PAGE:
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Power in the Figure of the King

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The character of Henry VIII of England can be represented in different ways throughout literature. It can be thought that one of the main representations was his tyrannical nature. Driving the new social revolution under Henry VIII to become political and religious, was the centralisation of power in the figure of the king and his court. This was accelerated and solidified upon Henry declaring himself the Supreme Head of a new, nationalised Protestant church. The role of the English monarch, no longer at the mercy of feuding aristocratic factions or smarting under the authority of the Pope, had come into its own. The problem was how to maintain these newfound powers. For Henry VIII, the solution lay in the strict enforcement of conformity and obedience amongst English subjects, something that could only be achieved through the suppression of any and all forms of resistance and dissent. Treason, Henry believed, was everywhere, and as the king’s powers grew, so did his penchant for unpredictable and paranoid behaviour towards those whose lives and fortunes now depended upon the whims of royal favour. Bernard writes, ‘most remarkable about Henry’s reign, indeed unparalleled, is how many of those who at some point were close to him and served him well suddenly found themselves not just out of favour but on trial for their lives and condemned to death’. One courtier who was at the centre of sensational treason scandals under Henry VIII’s reign was poet, Sir Thomas Wyatt.

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‘Who list his wealth and ease retain’ is one poem that Wyatt wrote whilst imprisoned. In the third stanza, the speaker declares, ‘These bloody days have broken my heart/ My lust, my youth did them depart’ alongside the ‘blind desire of state’, immediately showing the personal effects he suffered. Having witnessed the downfall of others, the speaker’s situation has now been changed irrevocably: his own heart is “broken”, a line that speaks succinctly to a sense of personal loss and tragedy amidst the general turmoil of the “bloody days” of 1536, while the abrupt departure of his “lust” and “youth” implies that the speaker’s experiences have aged him prematurely, leaving him without vitality. His acknowledgement that “blind desire of estate” has fled along with his youth hints at the perils of overreaching oneself in the deadly games of favour and rank in the Henrician court, tying the speaker’s own former desire to rise and the painful lesson he has been taught about the price of such ambitions into the poem’s overall theme of the value of an obscure and humble existence. Being one of the earliest Tudors to have suffered in this way, Wyatt left behind traces of these experiences in his writing.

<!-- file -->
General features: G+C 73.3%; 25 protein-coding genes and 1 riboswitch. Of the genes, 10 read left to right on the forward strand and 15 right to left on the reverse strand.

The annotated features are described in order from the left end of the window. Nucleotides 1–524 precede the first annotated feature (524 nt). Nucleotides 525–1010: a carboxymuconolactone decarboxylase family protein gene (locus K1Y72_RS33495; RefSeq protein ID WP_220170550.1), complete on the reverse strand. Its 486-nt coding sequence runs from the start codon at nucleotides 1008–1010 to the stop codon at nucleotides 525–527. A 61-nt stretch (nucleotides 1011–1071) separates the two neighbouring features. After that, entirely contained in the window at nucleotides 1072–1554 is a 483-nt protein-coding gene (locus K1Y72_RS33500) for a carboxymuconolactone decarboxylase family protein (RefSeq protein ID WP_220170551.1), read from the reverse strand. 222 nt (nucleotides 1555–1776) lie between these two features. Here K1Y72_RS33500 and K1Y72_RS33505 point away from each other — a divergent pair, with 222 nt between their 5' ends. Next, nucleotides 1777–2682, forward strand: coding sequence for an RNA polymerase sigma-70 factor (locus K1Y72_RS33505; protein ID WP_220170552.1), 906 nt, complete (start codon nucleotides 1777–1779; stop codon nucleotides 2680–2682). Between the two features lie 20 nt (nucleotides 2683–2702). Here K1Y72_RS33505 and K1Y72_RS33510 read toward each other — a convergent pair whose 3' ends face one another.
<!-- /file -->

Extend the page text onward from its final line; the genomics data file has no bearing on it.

Through his work, one can explore both the material and psychological effects of imprisonment and treason for a courtier in Henrician England.

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